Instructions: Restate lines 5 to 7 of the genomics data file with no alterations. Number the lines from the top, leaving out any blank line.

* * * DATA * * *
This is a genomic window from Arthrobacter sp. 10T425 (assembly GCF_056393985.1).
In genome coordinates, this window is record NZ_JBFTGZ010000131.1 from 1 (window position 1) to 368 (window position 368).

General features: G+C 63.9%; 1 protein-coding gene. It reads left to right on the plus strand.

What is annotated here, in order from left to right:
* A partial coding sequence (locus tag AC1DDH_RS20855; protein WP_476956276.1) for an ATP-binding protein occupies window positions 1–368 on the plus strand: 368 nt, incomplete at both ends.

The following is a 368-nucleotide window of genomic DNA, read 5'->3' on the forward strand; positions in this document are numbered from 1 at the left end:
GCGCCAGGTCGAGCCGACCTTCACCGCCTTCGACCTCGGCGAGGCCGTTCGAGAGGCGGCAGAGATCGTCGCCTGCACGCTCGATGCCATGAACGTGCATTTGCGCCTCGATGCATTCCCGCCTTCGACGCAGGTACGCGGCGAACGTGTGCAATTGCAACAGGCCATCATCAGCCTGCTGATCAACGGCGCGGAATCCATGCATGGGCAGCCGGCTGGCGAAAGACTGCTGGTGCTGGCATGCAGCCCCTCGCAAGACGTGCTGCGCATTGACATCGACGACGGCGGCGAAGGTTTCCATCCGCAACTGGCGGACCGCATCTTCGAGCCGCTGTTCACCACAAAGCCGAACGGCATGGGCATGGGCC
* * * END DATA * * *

* A partial coding sequence (locus tag AC1DDH_RS20855; protein WP_476956276.1) for an ATP-binding protein occupies window positions 1–368 on the plus strand: 368 nt, incomplete at both ends.

The following is a 368-nucleotide window of genomic DNA, read 5'->3' on the forward strand; positions in this document are numbered from 1 at the left end:
GCGCCAGGTCGAGCCGACCTTCACCGCCTTCGACCTCGGCGAGGCCGTTCGAGAGGCGGCAGAGATCGTCGCCTGCACGCTCGATGCCATGAACGTGCATTTGCGCCTCGATGCATTCCCGCCTTCGACGCAGGTACGCGGCGAACGTGTGCAATTGCAACAGGCCATCATCAGCCTGCTGATCAACGGCGCGGAATCCATGCATGGGCAGCCGGCTGGCGAAAGACTGCTGGTGCTGGCATGCAGCCCCTCGCAAGACGTGCTGCGCATTGACATCGACGACGGCGGCGAAGGTTTCCATCCGCAACTGGCGGACCGCATCTTCGAGCCGCTGTTCACCACAAAGCCGAACGGCATGGGCATGGGCC